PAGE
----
Customers are just as important, if not more so, than the computers themselves. A program that runs a repair shop should treat them that way. Being able to manage and track customers is just as important as tracking the computers and repair process. If a customer has 5 completely different jobs with a repair shop it should be easy to add 5 jobs under a single customer without having to enter the data multiple times. This slows down the part of the work while a customer is sitting there trying to get a quote or a computer checked in and could cost you the job.

These systems reviewed are not intuitive and they are not sleek. A system that could be seen by a customer or that needs to be picked up quickly by technicians should be intuitive and self explanatory. If it takes 5 or more minutes to find information then this is a good indication there is a flaw in the system or something could be improved upon. These interfaces should be simple with quick access the the information needed.

The last area where there is great room for improvement is with extensibility. None of the systems that I have tested or used allow plugins. With an ever changing tech world the ability to extend functionality would be a great asset. Rather than looking for another system to handle a certain feature that you need it would be great to have the ability to just extend what already exists. This would allow the data that you have to be extended and used to its fullest potential.

 

References

Free Universal Repair Tracking System – Simple To Use – Free!. (n.d.). RepairTraq. Retrieved April 13, 2014, from http://www.repairtraq.com/PCRepair/PCRepair.aspx

Home – Computer Repair Shop Software &€“ CRM & Invoice System. (n.d.). Computer Repair Shop Software &“ CRM & Invoice System. Retrieved April 13, 2014, from http://www.repairshopr.com/

PC Repair Tracker – PHP/MySQL Computer Repair Shop Tracking Software. (n.d.). PC Repair Tracker. Retrieved April 13, 2014, from http://pcrepairtracker.com/page/?ap_id=pcrt

Repair Shop Software. (n.d.). Repair Shop Software. Retrieved April 13, 2014, from http://www.repairtrax.com/home.html

The Complete Client Management, Recurring Billing & Support Solution. (n.d.). The Complete Client Management, Recurring Billing & Support Solution. Retrieved April 13, 2014, from http://www.whmcs.com/

osTicket :: Support Ticket System | osTicket. (n.d.). osTicket :: Support Ticket System | osTicket. Retrieved April 11, 2014, from http://osticket.com/

otrs.com | OTRS Simple Service Management. (n.d.). otrscom. Retrieved April 13, 2014, from http://www.otrs.com/

 

Project Description and Innovation Claim

Computer Shopware is designed to be a one stop system that solves the problem many computer repair shops and other companies have with finding a unified system to manage the customers and all other aspects of their business. This project aims to solve that problem by providing a solid shell, with a great interface, that allows this software to grow and to be customized without the worry of ruining the internal workings or the main framework. This software should support basic billing, crm, repair tracking or workflow management and invoicing out of the box. Possible plugins or features included could be asset and inventory labeling and credit card processing depending on development time. This project will deviate from other similar software by allowing complete control through plugins and extensions. The ability to customize this software to an individuals or businesses needs has not been explored to its full potential and could greatly improve usability as well as efficiency.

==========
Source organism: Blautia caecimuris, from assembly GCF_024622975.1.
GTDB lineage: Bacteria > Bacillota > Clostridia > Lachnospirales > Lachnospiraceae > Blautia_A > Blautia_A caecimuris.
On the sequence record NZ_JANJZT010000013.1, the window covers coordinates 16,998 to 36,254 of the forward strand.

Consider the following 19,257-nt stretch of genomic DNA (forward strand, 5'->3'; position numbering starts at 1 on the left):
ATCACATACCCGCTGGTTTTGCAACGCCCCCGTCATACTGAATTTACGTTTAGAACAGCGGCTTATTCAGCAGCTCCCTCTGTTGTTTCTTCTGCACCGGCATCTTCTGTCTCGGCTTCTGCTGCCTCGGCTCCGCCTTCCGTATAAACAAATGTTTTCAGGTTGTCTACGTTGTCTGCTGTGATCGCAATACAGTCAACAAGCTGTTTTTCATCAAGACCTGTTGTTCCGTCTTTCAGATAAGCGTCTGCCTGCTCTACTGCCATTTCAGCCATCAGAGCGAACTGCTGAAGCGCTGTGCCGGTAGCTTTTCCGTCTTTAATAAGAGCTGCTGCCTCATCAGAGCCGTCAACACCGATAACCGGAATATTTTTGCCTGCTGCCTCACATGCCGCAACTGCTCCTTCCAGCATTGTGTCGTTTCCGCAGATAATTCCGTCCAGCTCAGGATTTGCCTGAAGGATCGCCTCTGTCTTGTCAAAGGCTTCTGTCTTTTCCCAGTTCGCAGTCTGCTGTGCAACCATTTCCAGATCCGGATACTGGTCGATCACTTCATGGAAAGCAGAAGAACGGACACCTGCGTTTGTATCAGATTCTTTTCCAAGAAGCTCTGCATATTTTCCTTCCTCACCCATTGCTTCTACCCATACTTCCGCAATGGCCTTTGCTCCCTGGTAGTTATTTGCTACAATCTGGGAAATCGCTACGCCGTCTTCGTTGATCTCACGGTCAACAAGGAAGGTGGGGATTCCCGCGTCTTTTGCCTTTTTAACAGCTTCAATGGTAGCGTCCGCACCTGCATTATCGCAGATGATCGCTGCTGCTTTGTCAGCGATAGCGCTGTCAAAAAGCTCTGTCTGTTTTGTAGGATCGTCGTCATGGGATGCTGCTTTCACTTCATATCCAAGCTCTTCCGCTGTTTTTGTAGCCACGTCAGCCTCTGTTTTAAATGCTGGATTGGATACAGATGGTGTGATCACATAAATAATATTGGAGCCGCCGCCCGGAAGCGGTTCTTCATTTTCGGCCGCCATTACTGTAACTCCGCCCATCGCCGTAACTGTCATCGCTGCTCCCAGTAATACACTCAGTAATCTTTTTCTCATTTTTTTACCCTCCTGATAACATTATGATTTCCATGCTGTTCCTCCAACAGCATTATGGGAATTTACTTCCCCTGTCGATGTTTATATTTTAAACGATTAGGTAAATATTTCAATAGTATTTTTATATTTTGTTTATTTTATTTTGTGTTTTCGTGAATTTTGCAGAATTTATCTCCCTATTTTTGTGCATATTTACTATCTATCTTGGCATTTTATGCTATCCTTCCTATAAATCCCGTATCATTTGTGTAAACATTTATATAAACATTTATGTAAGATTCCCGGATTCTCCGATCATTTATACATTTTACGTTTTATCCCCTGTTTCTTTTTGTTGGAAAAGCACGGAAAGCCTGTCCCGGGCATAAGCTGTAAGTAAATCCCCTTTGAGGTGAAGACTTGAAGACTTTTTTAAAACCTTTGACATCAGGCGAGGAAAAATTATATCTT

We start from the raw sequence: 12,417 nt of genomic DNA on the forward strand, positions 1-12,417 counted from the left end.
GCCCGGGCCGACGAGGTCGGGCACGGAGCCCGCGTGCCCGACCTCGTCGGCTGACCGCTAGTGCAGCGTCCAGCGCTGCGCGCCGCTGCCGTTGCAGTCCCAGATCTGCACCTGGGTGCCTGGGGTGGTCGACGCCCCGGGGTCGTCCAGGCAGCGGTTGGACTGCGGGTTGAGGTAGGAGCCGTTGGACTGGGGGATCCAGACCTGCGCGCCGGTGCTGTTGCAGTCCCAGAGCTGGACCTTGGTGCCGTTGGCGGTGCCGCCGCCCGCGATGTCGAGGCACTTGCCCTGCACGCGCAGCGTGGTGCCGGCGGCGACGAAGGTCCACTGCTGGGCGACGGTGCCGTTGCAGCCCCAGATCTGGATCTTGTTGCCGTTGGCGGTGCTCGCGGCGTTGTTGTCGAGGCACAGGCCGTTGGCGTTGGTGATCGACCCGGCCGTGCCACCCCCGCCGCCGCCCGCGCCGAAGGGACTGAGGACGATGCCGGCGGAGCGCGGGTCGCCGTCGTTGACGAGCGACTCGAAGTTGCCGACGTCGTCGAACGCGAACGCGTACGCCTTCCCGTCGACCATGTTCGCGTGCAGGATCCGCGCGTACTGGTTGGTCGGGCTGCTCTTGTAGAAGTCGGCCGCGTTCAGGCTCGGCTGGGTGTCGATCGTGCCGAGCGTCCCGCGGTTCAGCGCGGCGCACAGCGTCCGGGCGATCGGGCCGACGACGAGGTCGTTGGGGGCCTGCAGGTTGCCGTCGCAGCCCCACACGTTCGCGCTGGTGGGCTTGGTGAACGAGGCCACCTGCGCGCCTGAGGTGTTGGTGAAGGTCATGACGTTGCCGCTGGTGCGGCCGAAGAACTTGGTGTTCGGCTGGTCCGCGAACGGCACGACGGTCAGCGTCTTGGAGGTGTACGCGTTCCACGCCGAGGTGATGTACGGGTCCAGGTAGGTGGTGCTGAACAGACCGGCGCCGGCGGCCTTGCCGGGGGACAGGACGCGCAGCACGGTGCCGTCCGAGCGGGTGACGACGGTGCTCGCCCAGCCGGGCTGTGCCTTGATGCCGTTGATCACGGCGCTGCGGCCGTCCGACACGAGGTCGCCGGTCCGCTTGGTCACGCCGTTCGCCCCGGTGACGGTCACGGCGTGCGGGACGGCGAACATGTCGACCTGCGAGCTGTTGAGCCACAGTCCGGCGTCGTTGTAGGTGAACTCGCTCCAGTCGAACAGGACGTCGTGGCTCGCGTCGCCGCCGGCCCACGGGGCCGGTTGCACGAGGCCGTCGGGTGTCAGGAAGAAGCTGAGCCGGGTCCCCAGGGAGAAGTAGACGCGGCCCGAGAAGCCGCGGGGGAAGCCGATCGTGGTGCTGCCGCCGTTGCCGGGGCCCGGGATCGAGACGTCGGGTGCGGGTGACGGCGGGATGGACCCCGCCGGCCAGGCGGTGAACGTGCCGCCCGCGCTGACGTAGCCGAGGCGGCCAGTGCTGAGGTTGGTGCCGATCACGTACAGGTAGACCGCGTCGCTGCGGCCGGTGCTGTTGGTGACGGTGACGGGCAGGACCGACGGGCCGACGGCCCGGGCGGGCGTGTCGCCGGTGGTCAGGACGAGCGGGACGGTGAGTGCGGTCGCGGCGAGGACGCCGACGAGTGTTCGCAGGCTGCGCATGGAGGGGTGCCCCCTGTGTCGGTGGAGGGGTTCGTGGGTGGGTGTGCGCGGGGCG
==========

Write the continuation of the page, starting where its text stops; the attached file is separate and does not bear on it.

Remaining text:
Usage Scenario

Computer Shopware will be used by small to large computer repair shops as well as other businesses that are constantly innovating and expanding the types work they perform. By storing all of the information about the clientele, or other relevant data, in an extensible framework the computer shop simply needs to add a plugin that extends the program for their next big project. A great example of this would be as follows. Joe’s Repair Shop, who currently uses Computer Shopware, decides they want to start offering web hosting. Now Joe’s client walks into the office to pick up their computer and sees that he is now offering web hosting. Joe pulls up the clients account in the system. Joe asks what domain name the customer would like and, with the help of the domain plugin Joe created earlier, the system registers the domain and adds it to the customers service page in his online account. This is faster then the system Joe used before where he loaded his domain managing software and entered his clients information into the new system and then added the domain which generated an invoice that was not similar to his repair invoices and also generated a second account manager for that software’s online management for the customer.